Who is your reader?

by Julie Salisbury on July 9, 2015

What type of demographic(s) do you want your book to appeal to? You may want your book to be read by people of certain groups: gender, age, ethnicity, or people of a specific social or economic standing. Even though categorizing people by these groups might seem simple to begin with, certain groupings will soon complicate your expectations of who you think will want to read your book. Writing with these specific categories in mind might help you determine your writing style, but do not limit your book to only these people because you might later find that your book inspires even the most unexpected reader. Consider that who you want to read the book might be different to who actually reads the book. A good example of this is a children’s book, depending on the age group, it is actually the parent or care-giver that reads the book (and makes the buying decision), rather than the actual child. Once the child reaches a certain age, it is now the child that makes the decision, although the guardian generally has to approve the choice, since they are the actual buyer of the book. This information will change how the book is found and including parent reading notes might actually help the success of the book.

Alternatively, you might be focused on having your book read by different kinds of groups altogether: New Age, Spiritual, Meditators, Business-Oriented Professionals, Physicians, Hipsters, Politicians, Parents, Actors, Teachers, Teenagers, Art Students, Journalists, Engineers, Travellers, Television Fanatics… You name it and add it to this list—the list is endless. You could feel like your book will be more applicable to people that have a specific career, live a certain lifestyle, or to people who are more focused on their personal relationships. No matter whom you initially intend to read your book, you want to use this question to focus your subject matter, your writing style, and the delivery of your book’s message. The more niche you can make the reader, the better chance of success you will have with your book in a very competitive market. The spiritual group is a good example of this. Your reader might just be seeking information on spirituality and does not know the basic spiritual terms, or it might be an advanced spiritual seeker who is familiar with terms such as quantum physics and consciousness levels, without further explanation. This will determine the language you use when you write the book.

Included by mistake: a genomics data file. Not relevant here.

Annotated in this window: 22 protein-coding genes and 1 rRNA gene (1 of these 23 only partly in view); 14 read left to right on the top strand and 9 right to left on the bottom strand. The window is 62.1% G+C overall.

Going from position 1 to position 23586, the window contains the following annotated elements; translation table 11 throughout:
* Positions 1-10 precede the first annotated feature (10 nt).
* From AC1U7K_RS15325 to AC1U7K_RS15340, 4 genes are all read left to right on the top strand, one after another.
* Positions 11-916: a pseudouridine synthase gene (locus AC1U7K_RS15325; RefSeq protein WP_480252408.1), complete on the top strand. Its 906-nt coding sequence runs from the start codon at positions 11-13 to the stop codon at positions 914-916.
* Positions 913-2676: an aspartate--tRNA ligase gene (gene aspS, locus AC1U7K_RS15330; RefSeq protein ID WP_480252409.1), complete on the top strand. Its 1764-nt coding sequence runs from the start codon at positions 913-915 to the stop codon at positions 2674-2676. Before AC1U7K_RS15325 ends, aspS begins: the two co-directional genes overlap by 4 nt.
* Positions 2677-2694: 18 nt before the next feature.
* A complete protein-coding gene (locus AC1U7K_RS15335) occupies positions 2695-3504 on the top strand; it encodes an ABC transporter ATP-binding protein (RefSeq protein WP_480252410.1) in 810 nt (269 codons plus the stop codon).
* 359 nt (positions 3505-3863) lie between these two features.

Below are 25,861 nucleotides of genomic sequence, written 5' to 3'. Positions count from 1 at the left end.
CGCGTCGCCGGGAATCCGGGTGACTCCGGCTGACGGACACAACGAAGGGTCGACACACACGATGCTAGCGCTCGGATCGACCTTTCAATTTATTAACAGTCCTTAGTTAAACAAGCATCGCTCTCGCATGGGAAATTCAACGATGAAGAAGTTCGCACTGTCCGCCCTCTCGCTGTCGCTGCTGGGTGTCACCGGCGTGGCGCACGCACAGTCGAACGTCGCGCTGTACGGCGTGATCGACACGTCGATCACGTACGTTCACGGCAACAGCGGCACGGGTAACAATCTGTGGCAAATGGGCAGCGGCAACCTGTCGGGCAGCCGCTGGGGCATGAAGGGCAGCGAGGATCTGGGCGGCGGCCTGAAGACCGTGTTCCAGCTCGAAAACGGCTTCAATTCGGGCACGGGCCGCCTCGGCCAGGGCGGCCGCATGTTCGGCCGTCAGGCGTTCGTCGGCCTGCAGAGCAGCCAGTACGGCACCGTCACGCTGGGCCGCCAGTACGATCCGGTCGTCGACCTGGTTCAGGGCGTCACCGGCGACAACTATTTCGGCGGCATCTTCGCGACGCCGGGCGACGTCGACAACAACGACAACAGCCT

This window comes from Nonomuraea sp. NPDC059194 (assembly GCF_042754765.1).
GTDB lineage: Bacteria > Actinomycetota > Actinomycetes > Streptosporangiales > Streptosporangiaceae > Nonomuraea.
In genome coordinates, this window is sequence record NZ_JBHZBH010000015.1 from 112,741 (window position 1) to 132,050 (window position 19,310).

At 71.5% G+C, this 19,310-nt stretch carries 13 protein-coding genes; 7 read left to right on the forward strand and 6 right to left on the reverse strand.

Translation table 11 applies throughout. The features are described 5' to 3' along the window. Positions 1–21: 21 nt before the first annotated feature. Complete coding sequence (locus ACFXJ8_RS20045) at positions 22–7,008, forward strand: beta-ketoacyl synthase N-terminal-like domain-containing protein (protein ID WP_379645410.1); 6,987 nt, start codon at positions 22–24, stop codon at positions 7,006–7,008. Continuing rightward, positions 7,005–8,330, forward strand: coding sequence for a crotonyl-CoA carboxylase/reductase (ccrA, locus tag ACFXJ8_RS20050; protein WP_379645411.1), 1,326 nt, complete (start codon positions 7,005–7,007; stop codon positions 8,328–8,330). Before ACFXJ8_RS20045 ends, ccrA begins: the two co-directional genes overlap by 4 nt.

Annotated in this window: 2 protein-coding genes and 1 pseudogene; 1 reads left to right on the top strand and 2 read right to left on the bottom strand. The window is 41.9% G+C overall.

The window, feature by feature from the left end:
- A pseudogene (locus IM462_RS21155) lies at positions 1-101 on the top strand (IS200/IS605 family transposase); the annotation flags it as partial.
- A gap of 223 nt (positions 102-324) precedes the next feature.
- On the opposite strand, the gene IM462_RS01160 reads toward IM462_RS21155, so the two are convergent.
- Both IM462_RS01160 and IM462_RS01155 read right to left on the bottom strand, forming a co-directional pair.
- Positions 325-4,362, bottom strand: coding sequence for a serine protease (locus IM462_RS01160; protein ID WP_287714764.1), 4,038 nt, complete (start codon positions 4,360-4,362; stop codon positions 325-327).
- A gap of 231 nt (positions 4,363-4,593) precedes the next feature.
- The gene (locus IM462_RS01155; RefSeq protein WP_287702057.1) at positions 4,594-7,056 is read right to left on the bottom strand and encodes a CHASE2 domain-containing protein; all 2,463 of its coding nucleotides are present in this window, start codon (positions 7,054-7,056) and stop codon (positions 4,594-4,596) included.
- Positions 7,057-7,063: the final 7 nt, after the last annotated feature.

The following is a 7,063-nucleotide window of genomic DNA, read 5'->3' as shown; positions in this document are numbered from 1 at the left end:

Next week we will explore the question, “what do you want your reader to learn from your book?”

These questions are used in the InspireABook® Webinar program to help the writer understand who they are writing the book for, and what language they will use for that reader. In discussion groups, the answers to these questions helps the writer to understand how to write the book for their specific readership and how to market to that readership.

For more information on the InsprireABook® Webinar program and to watch a free educational seminar please go to www.inspireabook.com/publishing-coaching/

This blog is an excerpt from the E-Book “All you need to know about publishing your book” by Amy O’Hara. To get this E-Book for Free, register for our newsletter here.

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